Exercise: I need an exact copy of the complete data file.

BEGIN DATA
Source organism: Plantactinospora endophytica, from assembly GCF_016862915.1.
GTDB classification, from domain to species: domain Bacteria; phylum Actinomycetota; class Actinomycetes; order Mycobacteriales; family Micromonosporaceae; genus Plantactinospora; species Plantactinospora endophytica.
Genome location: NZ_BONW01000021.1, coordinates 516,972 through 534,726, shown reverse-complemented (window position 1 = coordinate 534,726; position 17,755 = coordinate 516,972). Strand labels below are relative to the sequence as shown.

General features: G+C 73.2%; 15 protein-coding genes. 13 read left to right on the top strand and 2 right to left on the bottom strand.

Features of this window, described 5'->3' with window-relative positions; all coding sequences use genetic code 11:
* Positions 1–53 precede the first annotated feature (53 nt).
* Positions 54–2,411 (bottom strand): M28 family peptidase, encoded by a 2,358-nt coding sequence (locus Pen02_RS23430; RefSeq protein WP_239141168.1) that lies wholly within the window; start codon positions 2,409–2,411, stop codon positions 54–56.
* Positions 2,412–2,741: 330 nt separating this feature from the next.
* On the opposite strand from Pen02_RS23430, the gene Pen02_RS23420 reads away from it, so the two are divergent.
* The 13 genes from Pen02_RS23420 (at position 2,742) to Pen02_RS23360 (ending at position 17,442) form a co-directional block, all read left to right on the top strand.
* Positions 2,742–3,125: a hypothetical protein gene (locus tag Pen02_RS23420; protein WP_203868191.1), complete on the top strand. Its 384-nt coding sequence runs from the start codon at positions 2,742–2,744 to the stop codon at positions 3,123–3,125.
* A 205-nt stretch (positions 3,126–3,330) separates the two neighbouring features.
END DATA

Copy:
Source organism: Plantactinospora endophytica, from assembly GCF_016862915.1.
GTDB classification, from domain to species: domain Bacteria; phylum Actinomycetota; class Actinomycetes; order Mycobacteriales; family Micromonosporaceae; genus Plantactinospora; species Plantactinospora endophytica.
Genome location: NZ_BONW01000021.1, coordinates 516,972 through 534,726, shown reverse-complemented (window position 1 = coordinate 534,726; position 17,755 = coordinate 516,972). Strand labels below are relative to the sequence as shown.

General features: G+C 73.2%; 15 protein-coding genes. 13 read left to right on the top strand and 2 right to left on the bottom strand.

Features of this window, described 5'->3' with window-relative positions; all coding sequences use genetic code 11:
* Positions 1–53 precede the first annotated feature (53 nt).
* Positions 54–2,411 (bottom strand): M28 family peptidase, encoded by a 2,358-nt coding sequence (locus Pen02_RS23430; RefSeq protein WP_239141168.1) that lies wholly within the window; start codon positions 2,409–2,411, stop codon positions 54–56.
* Positions 2,412–2,741: 330 nt separating this feature from the next.
* On the opposite strand from Pen02_RS23430, the gene Pen02_RS23420 reads away from it, so the two are divergent.
* The 13 genes from Pen02_RS23420 (at position 2,742) to Pen02_RS23360 (ending at position 17,442) form a co-directional block, all read left to right on the top strand.
* Positions 2,742–3,125: a hypothetical protein gene (locus tag Pen02_RS23420; protein WP_203868191.1), complete on the top strand. Its 384-nt coding sequence runs from the start codon at positions 2,742–2,744 to the stop codon at positions 3,123–3,125.
* A 205-nt stretch (positions 3,126–3,330) separates the two neighbouring features.